77 Hours: The Behind-the-Scenes at the 1986 EDSA People Power Revolution

People from all walks of life gather at EDSA to protect the mutineers. (Photo by Pete Reyes)

Shortly after the triumph of the People Power revolution in February 1986, I was asked to write a chapter in a book that would document the Marcos years. My assigned chapter was the period that began with the snap election and ended with EDSA I, a short but very dramatic period in our homeland’s history. That book was Dictatorship and Revolution: Roots of People’s Power.

For my chapter, I chased after military officers, officials of the Marcos and Cory Aquino administrations, activists, religious leaders, U.S. Embassy officials, media personalities and politicians. My intention was to piece together as complete a story as possible from various angles of the momentous time.

There was a glaring omission in my piece, however. I wasn’t able to get the real story of what actually happened inside Malacañang since that side’s major players were already in exile.

A few years ago, however, I gained unprecedented access to the stories of “the other side”–the Marcos people who left the country with the First Family, or who left the military shortly after EDSA. From them I was able to learn the details of a very human drama of cues and miscues, heroics and betrayals, brilliance and blunders.

Here is the inside story of those glorious days:

The February 7, 1986 snap election was over, but it did not pacify a restless, angry nation as President Ferdinand Marcos had intended. Instead, the exercise, marred by widespread fraud and terrorism, lit a powder keg that was waiting to explode.

Marcos, confident that the U.S.—specifically his personal friend, President Ronald Reagan—would continue to support him, had himself proclaimed the winner by the Batasang Pambansa (the parliament which was dominated by his minions) on February 20, to render all protests academic. The move triggered a walkout by 57 oppositionists in the assembly.

That same day, Cory Aquino was proclaimed winner in a “people’s victory rally” at Rizal Park attended by an estimated two million, affirming “Cory [as] our only president.” There she announced a civil disobedience campaign involving a boycott of crony firms and their products, including San Miguel Beer and Coca Cola.

The effect was immediate: Crony banks suffered runs, the stock market slumped and restaurant orders of beer, Coke and even ice cream were cancelled. Despite such initial success, insiders in the Cory camp were worried, aware of the difficulty of sustaining the momentum of a prolonged boycott. Without a dramatic trigger, they knew time was on Marcos’ side, and the boycott would peter out.

Mercifully, their calculations proved wrong. What many failed to recognize in those days of great instability was that the clock had already started ticking toward the Marcos’ final hour from the time Ninoy Aquino was assassinated three years prior. There was no turning back.

Day One: The Element of Surprise

Minister of Defense Juan Ponce Enrile (right) and General Fidel Ramos announced their break from the Marcos administration in a press conference at the Ministry office in the evening of Saturday, Feb. 22, 1986. The move caught everyone by surprise. (Photo by Peter Charlesworth)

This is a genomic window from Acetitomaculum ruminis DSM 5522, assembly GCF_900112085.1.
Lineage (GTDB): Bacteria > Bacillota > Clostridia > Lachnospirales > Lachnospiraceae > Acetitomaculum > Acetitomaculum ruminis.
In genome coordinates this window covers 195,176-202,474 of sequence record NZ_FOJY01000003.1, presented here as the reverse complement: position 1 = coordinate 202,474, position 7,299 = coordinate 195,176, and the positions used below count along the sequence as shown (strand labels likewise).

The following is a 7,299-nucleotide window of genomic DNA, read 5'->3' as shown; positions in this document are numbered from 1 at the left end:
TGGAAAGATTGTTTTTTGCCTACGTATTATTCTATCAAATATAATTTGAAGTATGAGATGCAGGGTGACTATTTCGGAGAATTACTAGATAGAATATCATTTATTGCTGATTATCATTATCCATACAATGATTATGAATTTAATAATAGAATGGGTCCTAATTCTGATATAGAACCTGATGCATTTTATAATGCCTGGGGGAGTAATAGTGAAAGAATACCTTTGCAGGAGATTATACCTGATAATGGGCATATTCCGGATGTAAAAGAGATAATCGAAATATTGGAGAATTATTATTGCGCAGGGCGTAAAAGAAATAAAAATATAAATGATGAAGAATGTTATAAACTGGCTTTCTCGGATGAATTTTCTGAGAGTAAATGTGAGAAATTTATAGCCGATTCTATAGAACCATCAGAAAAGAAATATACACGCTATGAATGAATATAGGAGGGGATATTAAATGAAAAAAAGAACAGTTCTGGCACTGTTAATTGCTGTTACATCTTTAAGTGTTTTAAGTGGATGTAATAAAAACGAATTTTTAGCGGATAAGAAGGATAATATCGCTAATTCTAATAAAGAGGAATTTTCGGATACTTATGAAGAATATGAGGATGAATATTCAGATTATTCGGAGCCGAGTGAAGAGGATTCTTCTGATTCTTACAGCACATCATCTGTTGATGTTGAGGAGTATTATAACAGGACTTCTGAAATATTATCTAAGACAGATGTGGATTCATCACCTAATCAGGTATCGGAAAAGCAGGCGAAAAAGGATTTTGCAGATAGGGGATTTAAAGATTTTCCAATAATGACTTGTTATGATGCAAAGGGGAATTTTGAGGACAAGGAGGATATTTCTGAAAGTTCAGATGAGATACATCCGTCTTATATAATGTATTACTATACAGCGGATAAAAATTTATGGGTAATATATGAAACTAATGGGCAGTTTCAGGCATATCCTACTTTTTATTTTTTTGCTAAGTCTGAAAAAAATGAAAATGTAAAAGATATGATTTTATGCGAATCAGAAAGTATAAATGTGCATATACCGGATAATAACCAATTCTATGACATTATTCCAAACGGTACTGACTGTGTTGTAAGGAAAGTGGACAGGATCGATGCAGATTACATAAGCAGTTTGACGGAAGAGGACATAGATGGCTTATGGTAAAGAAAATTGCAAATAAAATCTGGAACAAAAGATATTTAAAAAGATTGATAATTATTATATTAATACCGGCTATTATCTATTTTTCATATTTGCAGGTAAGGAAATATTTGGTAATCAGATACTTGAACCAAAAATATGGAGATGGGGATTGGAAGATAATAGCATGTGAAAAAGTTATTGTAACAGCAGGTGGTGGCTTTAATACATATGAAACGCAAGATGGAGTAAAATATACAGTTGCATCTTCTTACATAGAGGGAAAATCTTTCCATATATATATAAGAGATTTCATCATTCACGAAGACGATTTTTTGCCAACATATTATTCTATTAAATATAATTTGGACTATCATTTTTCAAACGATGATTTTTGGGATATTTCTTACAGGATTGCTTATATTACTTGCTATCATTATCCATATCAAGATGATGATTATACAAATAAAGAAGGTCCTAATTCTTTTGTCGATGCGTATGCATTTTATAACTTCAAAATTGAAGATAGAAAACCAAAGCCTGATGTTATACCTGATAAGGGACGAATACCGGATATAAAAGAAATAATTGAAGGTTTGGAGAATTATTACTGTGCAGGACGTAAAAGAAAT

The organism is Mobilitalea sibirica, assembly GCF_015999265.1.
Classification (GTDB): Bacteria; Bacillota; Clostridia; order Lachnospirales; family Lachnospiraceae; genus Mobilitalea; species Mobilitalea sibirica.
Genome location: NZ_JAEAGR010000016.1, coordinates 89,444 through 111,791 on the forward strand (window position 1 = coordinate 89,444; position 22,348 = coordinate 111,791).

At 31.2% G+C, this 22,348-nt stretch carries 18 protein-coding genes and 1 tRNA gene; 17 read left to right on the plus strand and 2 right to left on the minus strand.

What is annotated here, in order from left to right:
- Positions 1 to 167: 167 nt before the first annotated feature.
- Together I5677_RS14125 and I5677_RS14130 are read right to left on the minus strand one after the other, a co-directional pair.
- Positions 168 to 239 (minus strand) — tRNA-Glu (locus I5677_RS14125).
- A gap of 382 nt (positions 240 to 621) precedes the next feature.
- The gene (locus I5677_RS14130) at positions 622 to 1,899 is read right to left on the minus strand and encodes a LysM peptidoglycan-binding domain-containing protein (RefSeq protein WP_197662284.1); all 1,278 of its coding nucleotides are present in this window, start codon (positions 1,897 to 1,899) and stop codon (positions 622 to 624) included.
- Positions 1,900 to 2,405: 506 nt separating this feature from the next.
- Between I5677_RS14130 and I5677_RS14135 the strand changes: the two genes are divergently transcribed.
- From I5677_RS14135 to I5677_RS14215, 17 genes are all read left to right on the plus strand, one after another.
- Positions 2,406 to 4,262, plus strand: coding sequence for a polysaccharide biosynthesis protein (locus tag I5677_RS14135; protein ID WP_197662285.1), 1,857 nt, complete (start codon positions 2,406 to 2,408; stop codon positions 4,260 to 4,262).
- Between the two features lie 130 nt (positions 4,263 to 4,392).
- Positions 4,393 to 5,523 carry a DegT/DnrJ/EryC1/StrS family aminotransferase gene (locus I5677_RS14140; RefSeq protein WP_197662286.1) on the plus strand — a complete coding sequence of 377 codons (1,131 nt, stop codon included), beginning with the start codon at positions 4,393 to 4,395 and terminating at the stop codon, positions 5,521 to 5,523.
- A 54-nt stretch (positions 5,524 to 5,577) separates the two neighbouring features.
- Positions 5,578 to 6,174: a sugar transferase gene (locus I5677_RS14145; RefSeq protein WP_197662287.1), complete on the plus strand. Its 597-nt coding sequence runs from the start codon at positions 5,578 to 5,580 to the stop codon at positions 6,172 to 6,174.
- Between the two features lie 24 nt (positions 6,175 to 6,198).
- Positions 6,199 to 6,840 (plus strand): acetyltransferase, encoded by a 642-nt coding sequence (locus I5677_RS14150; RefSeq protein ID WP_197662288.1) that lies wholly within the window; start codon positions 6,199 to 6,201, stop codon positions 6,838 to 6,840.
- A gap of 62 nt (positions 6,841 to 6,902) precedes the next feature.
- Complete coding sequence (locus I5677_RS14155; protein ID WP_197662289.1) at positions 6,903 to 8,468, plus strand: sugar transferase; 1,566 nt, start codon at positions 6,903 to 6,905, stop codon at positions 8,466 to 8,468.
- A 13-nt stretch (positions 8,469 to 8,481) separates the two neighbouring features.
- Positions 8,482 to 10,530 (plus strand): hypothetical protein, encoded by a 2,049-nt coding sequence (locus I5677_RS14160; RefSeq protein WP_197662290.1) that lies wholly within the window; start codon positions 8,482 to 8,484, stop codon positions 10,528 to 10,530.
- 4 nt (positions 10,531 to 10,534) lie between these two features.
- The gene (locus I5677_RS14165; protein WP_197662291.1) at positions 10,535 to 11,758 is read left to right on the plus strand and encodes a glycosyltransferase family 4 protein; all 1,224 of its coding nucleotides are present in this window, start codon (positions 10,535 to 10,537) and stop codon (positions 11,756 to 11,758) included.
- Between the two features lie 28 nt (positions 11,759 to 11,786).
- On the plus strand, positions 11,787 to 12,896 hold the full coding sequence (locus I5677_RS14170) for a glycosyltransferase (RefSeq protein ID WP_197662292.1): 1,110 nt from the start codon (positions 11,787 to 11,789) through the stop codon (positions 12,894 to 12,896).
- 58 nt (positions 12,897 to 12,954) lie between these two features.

The penultimate blow came from the most unlikely sector–the military. In the early evening of Saturday, February 22, Defense Minister Juan Ponce Enrile and Constabulary Chief Fidel V. Ramos declared their open break with Marcos at a press conference in Camp Aguinaldo attended by hundreds of foreign and local journalists. It was a totally unexpected move, and the nation held its breath.

Contrary to later claims by the leaders of the Reform the Armed Forces Movement (RAM), who were in the forefront of the revolt, their radical step was not so much aimed at saving the nation as at saving their skins.

The original plan for their so-called “tactical defensive action” was a coup d’etat against the Marcos regime, an elaborate plot to force Marcos to step down. It would involve a small group of commandos sneaking into Malacañang Palace through the Pasig River. Some collaborating officers of the Presidential Security Command (PSC) would let them in. They didn’t intend to do harm to the president and his family, the plotters claimed, although by practical reckoning, if a firefight ensued, there was a “90 percent chance” that the Marcoses would be caught in the crossfire.

Once they were inside the inner sanctum of the Palace, the rebels would “convince” the civilian and military leadership to step down, after which a revolutionary government would be declared. Immediately, a military tribunal would be convened to try prominent military leaders for criminal acts against the people.

The attack on Malacañang would’ve taken place simultaneously with attacks on Fort Bonifacio (the Army headquarters) and Villamor Air Base (the Air Force headquarters)to neutralize the major services’ high command. Similar blitzkrieg actions would happen in various military camps nationwide. Crack troops from the northern provinces of Isabela, under Col. Tirso Gador, and Cagayan, under Col. Rudy Aguinaldo, were already positioned in parts of Manila as reinforcements. Other provincial troops would start moving in upon the assault’s start.

The RAM leaders had informed the Cory camp that something would happen that weekend. No details were given, but Cory’s brother, Jose “Peping” Cojuangco, who went with Cory to Cebu, was told to “take her to a safe place” the moment he heard news from Manila.